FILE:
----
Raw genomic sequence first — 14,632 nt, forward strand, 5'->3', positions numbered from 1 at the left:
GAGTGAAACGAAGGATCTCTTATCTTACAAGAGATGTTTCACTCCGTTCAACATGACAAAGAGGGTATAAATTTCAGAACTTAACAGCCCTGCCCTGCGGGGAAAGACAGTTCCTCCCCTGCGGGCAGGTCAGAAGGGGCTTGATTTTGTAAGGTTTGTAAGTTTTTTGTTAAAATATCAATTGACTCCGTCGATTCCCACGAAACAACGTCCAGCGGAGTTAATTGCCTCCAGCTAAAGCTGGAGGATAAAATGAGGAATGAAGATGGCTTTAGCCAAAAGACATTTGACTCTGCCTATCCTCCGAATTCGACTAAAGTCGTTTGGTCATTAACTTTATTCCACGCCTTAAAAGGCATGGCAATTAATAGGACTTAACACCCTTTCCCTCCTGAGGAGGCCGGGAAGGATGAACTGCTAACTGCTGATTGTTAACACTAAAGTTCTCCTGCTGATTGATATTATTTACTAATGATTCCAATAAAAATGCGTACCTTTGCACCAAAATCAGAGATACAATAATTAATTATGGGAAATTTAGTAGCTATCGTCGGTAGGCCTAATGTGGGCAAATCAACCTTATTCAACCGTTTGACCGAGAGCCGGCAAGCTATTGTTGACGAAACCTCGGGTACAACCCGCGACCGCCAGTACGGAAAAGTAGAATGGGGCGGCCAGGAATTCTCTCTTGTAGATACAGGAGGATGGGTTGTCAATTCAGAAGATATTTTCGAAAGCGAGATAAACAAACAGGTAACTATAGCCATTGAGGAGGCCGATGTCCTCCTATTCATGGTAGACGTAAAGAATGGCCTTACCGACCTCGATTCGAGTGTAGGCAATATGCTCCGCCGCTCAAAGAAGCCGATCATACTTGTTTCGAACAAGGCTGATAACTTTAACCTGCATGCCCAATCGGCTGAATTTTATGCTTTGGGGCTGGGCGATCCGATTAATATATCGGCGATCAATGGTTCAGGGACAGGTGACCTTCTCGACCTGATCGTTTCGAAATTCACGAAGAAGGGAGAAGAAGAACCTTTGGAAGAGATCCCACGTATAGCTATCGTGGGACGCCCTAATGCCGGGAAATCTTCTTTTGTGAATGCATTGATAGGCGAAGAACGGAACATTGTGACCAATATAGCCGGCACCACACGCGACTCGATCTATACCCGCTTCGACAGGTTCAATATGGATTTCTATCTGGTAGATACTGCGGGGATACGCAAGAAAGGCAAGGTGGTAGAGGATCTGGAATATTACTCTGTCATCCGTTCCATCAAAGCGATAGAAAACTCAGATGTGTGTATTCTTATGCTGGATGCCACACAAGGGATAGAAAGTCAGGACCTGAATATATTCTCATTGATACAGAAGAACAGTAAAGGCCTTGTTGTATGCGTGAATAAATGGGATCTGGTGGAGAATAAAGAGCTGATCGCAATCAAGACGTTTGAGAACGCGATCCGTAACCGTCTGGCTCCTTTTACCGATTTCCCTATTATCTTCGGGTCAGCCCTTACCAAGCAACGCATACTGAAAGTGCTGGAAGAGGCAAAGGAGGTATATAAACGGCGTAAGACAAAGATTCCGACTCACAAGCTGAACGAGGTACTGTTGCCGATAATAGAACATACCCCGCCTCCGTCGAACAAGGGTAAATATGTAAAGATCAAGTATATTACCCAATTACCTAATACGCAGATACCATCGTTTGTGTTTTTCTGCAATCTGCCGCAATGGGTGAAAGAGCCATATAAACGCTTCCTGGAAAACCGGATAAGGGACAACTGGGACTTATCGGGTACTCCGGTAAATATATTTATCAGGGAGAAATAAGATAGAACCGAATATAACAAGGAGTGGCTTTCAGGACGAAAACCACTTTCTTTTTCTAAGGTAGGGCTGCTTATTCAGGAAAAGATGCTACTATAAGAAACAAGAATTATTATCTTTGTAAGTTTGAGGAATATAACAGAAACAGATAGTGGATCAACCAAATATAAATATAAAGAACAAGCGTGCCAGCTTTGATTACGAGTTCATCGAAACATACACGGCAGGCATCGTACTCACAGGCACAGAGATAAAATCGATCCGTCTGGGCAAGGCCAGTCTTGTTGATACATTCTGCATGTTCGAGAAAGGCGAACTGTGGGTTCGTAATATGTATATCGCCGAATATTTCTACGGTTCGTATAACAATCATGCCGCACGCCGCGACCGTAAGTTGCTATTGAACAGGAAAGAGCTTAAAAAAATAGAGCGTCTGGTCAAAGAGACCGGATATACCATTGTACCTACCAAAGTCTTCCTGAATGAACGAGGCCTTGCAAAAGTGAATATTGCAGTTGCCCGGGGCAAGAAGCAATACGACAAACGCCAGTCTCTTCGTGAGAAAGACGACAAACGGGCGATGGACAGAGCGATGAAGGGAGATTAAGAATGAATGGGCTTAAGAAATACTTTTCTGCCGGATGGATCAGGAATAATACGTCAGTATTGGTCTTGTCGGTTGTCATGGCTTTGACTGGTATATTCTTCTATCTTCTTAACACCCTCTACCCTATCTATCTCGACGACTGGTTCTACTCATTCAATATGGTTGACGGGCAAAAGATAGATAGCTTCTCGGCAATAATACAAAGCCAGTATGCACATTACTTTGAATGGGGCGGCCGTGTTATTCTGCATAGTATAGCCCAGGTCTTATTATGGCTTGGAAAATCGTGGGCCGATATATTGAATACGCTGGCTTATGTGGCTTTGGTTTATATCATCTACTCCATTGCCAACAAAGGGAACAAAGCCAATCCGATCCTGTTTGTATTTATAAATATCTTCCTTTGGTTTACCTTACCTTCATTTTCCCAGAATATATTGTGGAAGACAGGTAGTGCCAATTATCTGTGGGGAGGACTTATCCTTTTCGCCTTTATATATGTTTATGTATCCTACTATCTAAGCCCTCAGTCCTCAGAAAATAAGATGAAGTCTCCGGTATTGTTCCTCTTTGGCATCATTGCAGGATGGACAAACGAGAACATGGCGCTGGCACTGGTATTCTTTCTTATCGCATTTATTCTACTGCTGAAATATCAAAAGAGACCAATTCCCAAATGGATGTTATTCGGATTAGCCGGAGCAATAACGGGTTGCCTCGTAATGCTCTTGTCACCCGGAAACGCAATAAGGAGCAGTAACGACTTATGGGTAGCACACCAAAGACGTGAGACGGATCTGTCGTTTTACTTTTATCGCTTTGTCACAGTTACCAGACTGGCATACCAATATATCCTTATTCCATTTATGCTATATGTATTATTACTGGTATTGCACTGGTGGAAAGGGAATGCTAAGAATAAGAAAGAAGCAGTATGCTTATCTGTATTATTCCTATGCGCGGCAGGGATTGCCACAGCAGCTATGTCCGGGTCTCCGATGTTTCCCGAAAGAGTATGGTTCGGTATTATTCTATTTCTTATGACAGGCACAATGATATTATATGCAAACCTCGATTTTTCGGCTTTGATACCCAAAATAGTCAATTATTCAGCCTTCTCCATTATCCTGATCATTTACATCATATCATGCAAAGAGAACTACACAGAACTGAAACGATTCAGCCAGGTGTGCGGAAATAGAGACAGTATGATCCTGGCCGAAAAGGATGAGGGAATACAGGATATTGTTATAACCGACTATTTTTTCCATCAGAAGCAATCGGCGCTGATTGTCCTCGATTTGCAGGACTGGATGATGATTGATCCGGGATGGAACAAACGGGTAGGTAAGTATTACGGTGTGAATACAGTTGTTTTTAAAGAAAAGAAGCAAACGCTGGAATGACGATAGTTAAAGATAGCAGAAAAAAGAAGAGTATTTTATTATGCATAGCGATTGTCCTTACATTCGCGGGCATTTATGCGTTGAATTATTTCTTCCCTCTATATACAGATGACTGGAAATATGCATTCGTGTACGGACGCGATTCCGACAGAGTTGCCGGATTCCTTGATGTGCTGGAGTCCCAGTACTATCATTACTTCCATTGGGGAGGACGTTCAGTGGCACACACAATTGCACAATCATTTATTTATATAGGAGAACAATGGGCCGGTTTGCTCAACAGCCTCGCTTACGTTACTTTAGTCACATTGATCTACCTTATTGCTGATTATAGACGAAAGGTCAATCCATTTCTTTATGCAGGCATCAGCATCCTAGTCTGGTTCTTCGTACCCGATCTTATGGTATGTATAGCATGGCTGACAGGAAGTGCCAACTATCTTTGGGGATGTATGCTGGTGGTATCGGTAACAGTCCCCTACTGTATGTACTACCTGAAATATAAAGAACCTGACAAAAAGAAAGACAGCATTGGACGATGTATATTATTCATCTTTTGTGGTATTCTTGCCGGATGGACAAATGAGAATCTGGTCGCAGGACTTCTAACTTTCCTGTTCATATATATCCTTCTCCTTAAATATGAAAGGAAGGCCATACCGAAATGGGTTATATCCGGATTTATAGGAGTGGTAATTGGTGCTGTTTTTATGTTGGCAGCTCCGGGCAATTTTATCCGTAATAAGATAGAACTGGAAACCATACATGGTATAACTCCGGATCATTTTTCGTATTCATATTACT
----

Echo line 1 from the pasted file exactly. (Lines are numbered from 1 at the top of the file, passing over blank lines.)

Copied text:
Raw genomic sequence first — 14,632 nt, forward strand, 5'->3', positions numbered from 1 at the left: